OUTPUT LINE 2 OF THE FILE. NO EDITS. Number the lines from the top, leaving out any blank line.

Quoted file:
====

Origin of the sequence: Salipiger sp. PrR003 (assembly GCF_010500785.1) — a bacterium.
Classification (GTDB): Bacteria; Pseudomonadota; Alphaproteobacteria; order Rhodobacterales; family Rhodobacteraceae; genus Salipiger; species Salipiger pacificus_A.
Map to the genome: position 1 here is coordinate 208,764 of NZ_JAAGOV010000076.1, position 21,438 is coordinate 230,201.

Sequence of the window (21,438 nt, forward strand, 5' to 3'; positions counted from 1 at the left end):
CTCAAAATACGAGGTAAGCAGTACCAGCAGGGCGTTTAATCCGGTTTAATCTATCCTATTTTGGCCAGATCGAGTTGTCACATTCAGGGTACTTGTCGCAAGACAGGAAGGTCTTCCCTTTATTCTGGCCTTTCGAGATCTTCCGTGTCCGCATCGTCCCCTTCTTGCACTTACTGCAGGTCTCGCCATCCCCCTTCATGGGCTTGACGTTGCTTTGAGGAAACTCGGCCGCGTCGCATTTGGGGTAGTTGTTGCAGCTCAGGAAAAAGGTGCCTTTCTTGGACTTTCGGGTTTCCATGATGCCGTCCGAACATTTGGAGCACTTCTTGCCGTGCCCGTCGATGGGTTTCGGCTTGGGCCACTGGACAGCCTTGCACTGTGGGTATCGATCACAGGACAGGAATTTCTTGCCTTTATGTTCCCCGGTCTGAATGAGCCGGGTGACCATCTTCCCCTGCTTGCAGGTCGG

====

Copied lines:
Classification (GTDB): Bacteria; Pseudomonadota; Alphaproteobacteria; order Rhodobacterales; family Rhodobacteraceae; genus Salipiger; species Salipiger pacificus_A.